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ARS Home » Pacific West Area » Parlier, California » San Joaquin Valley Agricultural Sciences Center » Crop Diseases, Pests and Genetics Research » Research » Publications at this Location » Publication #315003

Research Project: Epidemiology and Management of Pierce's Disease and Other Maladies of Grape

Location: Crop Diseases, Pests and Genetics Research

Title: Identification of novel secreted virulence factors from Xylella fastidiosa using a TRV expression system

Author
item Lee, Steven
item Rogers, Elizabeth

Submitted to: Phytopathology
Publication Type: Abstract Only
Publication Acceptance Date: 5/7/2015
Publication Date: 11/1/2015
Citation: Lee, S.A., Rogers, E.E. 2015. Identification of novel secreted virulence factors from Xylella fastidiosa using a TRV expression system. Phytopathology. 105:S4.80.

Interpretive Summary:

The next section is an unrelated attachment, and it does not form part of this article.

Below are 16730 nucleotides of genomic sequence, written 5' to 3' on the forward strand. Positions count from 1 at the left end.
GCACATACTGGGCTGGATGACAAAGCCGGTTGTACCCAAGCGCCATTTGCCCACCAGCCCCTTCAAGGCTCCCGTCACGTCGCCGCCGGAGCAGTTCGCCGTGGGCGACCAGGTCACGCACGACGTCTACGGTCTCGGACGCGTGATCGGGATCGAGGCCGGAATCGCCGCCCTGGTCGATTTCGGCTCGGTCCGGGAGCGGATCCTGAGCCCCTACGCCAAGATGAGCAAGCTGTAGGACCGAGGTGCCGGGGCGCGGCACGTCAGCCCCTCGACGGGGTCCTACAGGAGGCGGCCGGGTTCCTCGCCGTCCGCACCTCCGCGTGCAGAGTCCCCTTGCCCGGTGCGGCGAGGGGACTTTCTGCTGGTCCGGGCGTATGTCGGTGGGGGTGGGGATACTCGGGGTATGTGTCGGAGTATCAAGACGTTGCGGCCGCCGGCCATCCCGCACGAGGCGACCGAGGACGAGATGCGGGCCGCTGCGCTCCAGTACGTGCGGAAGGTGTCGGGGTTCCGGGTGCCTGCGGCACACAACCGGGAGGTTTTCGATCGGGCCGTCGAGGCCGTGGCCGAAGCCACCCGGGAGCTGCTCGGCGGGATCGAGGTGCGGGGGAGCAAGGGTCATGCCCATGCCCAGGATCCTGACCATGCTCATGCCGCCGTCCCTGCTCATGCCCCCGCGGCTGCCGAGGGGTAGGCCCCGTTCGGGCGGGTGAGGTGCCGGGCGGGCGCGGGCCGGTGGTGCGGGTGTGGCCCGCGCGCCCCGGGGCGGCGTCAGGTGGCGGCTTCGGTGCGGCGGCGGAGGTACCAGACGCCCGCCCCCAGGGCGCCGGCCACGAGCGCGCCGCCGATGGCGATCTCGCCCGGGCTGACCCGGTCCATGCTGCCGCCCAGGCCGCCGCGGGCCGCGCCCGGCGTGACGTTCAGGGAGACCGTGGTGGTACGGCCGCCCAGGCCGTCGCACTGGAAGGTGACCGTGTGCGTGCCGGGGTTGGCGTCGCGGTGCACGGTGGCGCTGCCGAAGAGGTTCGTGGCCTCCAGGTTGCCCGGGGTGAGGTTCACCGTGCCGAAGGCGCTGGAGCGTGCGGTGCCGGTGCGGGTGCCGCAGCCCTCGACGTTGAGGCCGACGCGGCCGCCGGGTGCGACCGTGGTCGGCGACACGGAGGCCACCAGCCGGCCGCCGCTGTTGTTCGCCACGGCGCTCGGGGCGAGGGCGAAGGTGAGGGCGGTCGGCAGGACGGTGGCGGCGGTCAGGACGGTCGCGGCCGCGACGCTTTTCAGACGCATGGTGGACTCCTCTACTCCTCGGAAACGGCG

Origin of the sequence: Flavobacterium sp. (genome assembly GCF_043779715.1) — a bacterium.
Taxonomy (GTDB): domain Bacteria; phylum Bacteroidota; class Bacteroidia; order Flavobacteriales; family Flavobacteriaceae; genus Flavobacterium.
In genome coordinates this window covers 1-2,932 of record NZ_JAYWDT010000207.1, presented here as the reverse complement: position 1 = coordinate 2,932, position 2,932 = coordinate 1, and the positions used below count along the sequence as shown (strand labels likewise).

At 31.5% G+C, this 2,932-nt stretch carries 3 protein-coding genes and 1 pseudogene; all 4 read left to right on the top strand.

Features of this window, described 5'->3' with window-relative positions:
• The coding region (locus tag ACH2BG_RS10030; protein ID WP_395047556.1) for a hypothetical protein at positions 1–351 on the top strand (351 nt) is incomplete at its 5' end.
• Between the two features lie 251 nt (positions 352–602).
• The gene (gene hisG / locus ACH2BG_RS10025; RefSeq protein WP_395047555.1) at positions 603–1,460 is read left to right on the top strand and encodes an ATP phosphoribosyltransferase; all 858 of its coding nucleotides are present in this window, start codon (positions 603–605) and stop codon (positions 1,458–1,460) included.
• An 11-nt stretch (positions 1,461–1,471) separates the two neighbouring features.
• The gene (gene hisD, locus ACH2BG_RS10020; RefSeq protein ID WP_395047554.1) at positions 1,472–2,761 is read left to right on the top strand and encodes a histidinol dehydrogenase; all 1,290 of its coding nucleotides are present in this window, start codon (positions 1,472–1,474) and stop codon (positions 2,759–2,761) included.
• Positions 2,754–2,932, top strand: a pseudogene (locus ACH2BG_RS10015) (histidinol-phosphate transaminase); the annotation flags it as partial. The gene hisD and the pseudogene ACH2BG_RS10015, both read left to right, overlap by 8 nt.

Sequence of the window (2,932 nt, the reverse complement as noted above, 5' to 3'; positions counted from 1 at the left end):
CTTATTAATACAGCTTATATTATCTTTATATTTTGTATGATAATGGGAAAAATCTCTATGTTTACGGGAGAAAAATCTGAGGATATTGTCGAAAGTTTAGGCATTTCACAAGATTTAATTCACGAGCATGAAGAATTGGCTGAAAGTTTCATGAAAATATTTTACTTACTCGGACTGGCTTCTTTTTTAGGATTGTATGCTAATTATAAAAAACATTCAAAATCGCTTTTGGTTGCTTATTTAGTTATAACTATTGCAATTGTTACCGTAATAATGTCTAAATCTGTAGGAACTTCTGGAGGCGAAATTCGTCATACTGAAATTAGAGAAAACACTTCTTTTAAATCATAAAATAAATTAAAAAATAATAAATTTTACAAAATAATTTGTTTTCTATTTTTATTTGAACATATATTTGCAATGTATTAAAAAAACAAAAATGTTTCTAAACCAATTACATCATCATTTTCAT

Technical Abstract: Xylella fastidiosa is a bacterium that causes leaf scorch diseases of agriculturally important crops including grapevines and almonds. Little is known about virulence factors that are necessary for X. fastidiosa to grow and cause disease in the xylem vessels of a plant host. Any protein secreted by the bacterium has the potential to interact with the plant host and affect disease. The objective of this study was to identify novel secreted proteins that play a role in the virulence of X. fastidiosa. The X. fastidiosa genome was screened to identify proteins with putative secretion signal sequences. Fifty-eight proteins were identified, cloned in the tobacco rattle virus (TRV) expression system, and screened for pathogenesis in Nicotiana benthamiana. Eight of the fifty-eight proteins conferred increased virulence in N. benthamiana. Expression of these eight proteins in E. coli revealed that four proteins were secreted. Knockout mutants of the four secreted proteins have been constructed and inoculated to grapevines. In vitro assays such as cellular aggregation, surface attachment, and sensitivity to chemical stresses are being performed to phenotypically characterize these proteins. Identification of the full repertoire of virulence factors improves understanding of leaf scorch diseases caused by X. fastidiosa.